Roasted Pork Tenderloin with Whole Garlic and Rosemary
Yankee Plus Dec 2015
TABLE OF CONTENTS
Pork tenderloins, which correspond to the filet mignon in beef, are located under the loin; this is a lean, tender cut. This flavorful dish has only 312 calories per serving.
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- 2 lean boneless pork tenderloins (about 8 ounces each)
- ground coriander to taste
- freshly ground pepper to taste
- vegetable seasoning to taste (or season lightly with salt and freshly ground pepper)
- 1/4 cup extra-virgin olive oil, or more as needed
- 2 whole elephant garlic bulbs (or use 3 bulbs regular garlic), cloves separated, thin skin left on
- 4 to 6 large fresh rosemary sprigs, or 1 teaspoon dried rosemary
- 4 fresh thyme sprigs, or 3/4 teaspoon dried
- 2 to 4 bay leaves
Preheat the oven to 350° F. Trim off any fat from the pork. In a small bowl combine the coriander, pepper, and vegetable seasoning (or salt and pepper) to taste; rub this mixture onto all sides of the pork.
Cut 2 large squares of aluminum foil for each tenderloin; make 2 stacks of 2 layers each. Rub the top layer of foil with a thin film of olive oil; then rub remaining oil over the pork and heads of garlic. Place the pork on the foil, scatter the garlic cloves around and next to it, and sprinkle the herbs on top. Fold both layers of foil over; crimp the edges to seal, leaving some room for the steam that will build up in the packets as they bake.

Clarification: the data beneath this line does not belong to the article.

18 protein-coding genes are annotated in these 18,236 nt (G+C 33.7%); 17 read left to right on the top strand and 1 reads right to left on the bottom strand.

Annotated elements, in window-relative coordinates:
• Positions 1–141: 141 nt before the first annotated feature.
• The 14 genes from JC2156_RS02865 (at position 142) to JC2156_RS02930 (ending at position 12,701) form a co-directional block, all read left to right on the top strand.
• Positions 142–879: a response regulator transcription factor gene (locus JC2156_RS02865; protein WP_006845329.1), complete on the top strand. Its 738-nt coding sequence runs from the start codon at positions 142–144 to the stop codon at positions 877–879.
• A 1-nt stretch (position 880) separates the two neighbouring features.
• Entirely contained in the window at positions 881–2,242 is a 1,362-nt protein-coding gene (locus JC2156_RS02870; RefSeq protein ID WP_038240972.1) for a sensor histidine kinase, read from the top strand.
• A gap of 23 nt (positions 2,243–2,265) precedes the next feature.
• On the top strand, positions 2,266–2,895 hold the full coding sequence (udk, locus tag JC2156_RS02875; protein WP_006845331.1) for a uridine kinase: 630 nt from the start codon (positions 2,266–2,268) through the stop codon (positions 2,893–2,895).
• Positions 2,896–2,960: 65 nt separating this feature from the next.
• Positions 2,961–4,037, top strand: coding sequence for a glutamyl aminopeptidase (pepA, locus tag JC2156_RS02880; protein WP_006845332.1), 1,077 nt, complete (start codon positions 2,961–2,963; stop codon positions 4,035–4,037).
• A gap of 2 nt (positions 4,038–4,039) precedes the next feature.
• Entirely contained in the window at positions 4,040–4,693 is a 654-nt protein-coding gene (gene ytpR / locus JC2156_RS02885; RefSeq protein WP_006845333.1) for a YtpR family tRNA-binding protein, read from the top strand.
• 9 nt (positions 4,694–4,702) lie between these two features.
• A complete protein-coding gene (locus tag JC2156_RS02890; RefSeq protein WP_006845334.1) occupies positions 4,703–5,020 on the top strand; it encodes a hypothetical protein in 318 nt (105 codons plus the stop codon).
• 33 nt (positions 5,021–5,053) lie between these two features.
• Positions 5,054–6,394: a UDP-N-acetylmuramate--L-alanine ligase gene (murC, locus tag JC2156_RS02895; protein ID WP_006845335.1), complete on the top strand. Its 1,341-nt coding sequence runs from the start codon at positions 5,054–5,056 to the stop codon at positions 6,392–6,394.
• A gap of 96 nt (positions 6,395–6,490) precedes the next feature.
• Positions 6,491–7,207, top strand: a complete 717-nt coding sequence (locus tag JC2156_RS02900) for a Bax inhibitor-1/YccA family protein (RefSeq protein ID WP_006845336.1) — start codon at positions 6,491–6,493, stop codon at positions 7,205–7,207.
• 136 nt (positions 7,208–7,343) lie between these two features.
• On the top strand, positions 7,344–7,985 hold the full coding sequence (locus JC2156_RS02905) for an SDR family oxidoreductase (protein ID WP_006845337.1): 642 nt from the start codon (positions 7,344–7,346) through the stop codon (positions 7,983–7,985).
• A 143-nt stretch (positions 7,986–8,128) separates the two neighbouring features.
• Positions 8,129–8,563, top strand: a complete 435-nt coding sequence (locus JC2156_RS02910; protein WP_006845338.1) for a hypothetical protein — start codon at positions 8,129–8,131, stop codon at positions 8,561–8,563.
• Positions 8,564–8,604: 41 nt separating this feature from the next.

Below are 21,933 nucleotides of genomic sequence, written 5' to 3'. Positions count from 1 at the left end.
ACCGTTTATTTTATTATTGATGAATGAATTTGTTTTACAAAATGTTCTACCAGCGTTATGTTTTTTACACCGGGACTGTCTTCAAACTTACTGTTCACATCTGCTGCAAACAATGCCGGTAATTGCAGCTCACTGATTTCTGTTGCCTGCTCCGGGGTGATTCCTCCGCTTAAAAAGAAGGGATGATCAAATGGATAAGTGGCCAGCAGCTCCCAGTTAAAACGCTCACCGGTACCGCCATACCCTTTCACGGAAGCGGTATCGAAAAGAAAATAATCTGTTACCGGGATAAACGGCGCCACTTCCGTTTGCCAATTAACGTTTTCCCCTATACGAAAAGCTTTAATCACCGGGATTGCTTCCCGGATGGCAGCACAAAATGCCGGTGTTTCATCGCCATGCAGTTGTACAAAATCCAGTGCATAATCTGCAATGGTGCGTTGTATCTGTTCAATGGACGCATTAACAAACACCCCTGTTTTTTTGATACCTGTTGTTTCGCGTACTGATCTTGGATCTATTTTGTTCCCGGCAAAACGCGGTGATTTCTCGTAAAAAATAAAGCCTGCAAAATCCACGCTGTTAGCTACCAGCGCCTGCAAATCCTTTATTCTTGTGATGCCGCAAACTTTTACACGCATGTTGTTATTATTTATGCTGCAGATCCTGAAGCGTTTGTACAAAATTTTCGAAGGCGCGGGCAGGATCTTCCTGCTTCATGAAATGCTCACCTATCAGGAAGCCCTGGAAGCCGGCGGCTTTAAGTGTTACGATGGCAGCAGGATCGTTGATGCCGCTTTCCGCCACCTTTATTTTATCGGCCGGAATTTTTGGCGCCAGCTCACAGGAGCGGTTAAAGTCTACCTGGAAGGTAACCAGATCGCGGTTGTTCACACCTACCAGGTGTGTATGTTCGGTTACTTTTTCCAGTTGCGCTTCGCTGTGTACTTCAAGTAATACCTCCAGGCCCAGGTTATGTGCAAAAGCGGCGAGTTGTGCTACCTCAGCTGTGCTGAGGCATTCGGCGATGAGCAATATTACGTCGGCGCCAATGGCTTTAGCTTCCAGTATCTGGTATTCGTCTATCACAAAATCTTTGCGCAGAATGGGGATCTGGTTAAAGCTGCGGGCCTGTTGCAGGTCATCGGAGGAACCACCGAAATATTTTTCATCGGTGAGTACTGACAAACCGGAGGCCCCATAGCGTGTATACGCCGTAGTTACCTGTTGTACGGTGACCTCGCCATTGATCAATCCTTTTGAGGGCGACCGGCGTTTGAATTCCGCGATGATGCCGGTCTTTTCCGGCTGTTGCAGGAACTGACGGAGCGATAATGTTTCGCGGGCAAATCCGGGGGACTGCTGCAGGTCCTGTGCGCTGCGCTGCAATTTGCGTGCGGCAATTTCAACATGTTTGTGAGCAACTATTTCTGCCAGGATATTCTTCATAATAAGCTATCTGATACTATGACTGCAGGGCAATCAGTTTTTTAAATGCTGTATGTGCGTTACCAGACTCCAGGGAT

Place the packets on a baking sheet. Bake for 30 to 35 minutes, remove the meat from the oven, and insert an instant-read thermometer through the foil and into the thickest part of the pork loin. The internal temperature should read 150° F. (If it does not, return the packets to the oven to bake slightly longer.) Let the packets stand for 10 minutes; the internal temperature should rise to 160° F.
Open the foil packets and cut off the root ends of the garlic cloves. Cut the pork into 1/4-inch slices and arrange on warm plates, scattering the garlic cloves over and around the pork. As you eat the pork, the garlic can be squeezed from its skin with a knife, forming a mild, creamy puree to be eaten as an accompaniment. Serve the pork with braised mashed celeriac and beet greens if desired.